More than just another summer rock festival, Denmark’s Roskilde Festival is a broad meeting ground where music, visual arts and technology come together to form a dynamic creative community. As one example, during the 2019 event Meyer Sound partnered with the festival’s creative team and students at the Danish Technical University to design and construct an intriguing “Sonic Crystals” demonstration project.
Sonic crystals are a periodic arrangement of sound-scattering objects that, depending on the size and spacing of the objects, selectively block some audio frequencies while allowing others to pass through.
“The word ‘crystal’ here just means ‘pattern’,” explains Meyer Sound senior scientist & innovation steward Roger Schwenke. “The demonstration project at Roskilde had three sonic crystals arranged around an essentially omnidirectional sound source, which in this case was a pair of back-to-back UP-4slim loudspeakers. By walking around the demonstration area, you could hear the effect of the different crystals on the music. Or you could stand behind one crystal and hear how it affected the constantly varying frequencies in the music.”
A special musical composition, entitled “Falling,” was commissioned by the Roskilde Festival and recorded for continuous playback at the installation. The music was composed by Peter Albrechtsen and Sun Hee Engelstoft, and in their words it presented “a sonic journey through frequencies of sound, pursuing the highs and the depths of falling.”
The low frequency crystal was formed by an 8-wide by 10-deep pattern of large wooden posts, with maximum interference at a center frequency of 556 Hz. The medium crystal (959 Hz) was constructed with a 10 x 14 grid of cardboard tubes, while the high-frequency crystal (1700 Hz) was comprised a 20 x 8 pattern of wooden rods.
Providing the inspiration and goals of the installation were Meyer Sound’s Roger Schwenke and Roskilde Festival project manager Morten Büchert. The crystals were researched, designed and built by students from the Danish Technical University (DTU): Alexandros Roumpelakis, Jan Tinneberg, Jean Mai and Shanchivan Rajalingarn, all working under the guidance of DTU head of Acoustic Technology Finn Agerkvist.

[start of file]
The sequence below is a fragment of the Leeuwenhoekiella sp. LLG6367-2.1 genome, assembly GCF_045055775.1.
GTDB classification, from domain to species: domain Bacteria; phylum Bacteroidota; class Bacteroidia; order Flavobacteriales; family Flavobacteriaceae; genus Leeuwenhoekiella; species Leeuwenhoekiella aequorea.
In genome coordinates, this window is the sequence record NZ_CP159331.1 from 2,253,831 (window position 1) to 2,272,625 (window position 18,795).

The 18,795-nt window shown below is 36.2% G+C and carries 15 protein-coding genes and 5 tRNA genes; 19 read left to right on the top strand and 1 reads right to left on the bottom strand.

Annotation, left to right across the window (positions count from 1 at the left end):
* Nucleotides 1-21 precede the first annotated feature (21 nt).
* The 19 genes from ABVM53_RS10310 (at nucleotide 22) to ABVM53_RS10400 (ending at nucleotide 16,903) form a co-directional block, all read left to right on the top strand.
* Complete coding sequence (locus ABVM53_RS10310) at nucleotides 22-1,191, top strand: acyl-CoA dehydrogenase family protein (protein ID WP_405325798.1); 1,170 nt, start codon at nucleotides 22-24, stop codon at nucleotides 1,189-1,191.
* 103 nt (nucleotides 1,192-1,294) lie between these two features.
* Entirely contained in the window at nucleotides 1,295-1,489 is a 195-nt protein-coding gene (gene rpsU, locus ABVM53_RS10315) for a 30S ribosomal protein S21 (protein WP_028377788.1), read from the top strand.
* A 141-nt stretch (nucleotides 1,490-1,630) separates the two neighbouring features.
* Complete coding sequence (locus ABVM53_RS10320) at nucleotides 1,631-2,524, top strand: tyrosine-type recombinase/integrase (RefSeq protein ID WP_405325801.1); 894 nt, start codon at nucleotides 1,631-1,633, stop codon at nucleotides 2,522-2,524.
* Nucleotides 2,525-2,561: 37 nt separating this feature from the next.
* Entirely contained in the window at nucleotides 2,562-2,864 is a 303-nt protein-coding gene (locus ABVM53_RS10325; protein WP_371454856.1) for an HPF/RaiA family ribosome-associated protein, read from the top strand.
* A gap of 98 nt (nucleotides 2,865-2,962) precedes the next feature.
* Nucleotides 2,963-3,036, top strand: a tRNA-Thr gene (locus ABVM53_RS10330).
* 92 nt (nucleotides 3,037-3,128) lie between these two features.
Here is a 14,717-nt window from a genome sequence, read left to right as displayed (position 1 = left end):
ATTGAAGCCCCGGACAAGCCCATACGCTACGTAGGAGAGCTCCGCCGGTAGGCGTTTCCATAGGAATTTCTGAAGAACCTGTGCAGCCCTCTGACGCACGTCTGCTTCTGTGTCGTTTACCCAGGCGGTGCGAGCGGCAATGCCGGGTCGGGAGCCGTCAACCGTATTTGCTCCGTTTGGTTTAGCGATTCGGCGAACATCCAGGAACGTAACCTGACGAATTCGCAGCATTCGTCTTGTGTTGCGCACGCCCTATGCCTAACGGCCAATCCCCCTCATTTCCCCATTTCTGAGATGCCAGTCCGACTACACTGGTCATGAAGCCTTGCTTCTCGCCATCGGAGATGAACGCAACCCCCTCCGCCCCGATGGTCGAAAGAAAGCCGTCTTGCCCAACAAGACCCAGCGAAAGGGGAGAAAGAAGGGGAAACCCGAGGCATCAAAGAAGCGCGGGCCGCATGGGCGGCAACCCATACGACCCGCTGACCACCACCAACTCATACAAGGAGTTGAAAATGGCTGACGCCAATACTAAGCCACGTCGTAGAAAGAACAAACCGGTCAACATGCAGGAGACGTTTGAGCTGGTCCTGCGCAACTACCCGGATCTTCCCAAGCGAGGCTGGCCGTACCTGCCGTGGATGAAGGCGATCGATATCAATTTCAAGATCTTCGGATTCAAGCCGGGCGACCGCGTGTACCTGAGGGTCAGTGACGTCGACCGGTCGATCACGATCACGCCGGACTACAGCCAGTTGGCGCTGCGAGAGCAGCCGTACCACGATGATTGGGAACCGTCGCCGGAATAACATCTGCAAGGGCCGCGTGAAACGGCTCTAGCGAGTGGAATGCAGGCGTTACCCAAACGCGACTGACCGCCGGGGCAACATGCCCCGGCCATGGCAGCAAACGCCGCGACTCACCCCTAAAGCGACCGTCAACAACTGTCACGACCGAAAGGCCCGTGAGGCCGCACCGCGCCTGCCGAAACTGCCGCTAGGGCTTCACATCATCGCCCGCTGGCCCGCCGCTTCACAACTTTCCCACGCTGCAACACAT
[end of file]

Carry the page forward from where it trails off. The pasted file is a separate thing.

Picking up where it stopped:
The Sonic Crystals project was much more than just an artistic and theoretical enterprise, according to Schwenke. “There’s a lot of theoretical work on this subject in the literature, and here we decided to try something small to see how practical it is, and get reactions from those who experienced it. The hope was, if you were to scale it larger, potentially it could be used to create screens that limit sound bleed between stages yet still would allow people to walk through them.”
For Roskilde Festival’s Morten Büchert, the Sonic Crystals project exemplified the unique nature of the ongoing partnership with Meyer Sound.
“Roskilde Festival is a testing ground for trying out new ideas in front of a real-time audience,” he reflects, “and the Sonic Crystals project demonstrated what we can accomplish when pooling our resources. In this case, the partnership also included the full participation of the future engineers of our audio community. Our common dedication to research and development, coupled with a strategic focus on evaluation at all levels, continues to push the boundaries of what we can achieve through this unprecedented partnership.”
Established in 2017, the unique partnership between the Roskilde Festival Group and Meyer Sound leverages the strengths of northern Europe’s largest continuing music festival and a world-leading supplier of professional audio systems. Beginning with the 2018 event, all stages at the Roskilde Festival have deployed reinforcement systems from Meyer Sound exclusively. In addition, Meyer Sound assists in training the festival’s own technical staff in audio system design, configuration and optimization.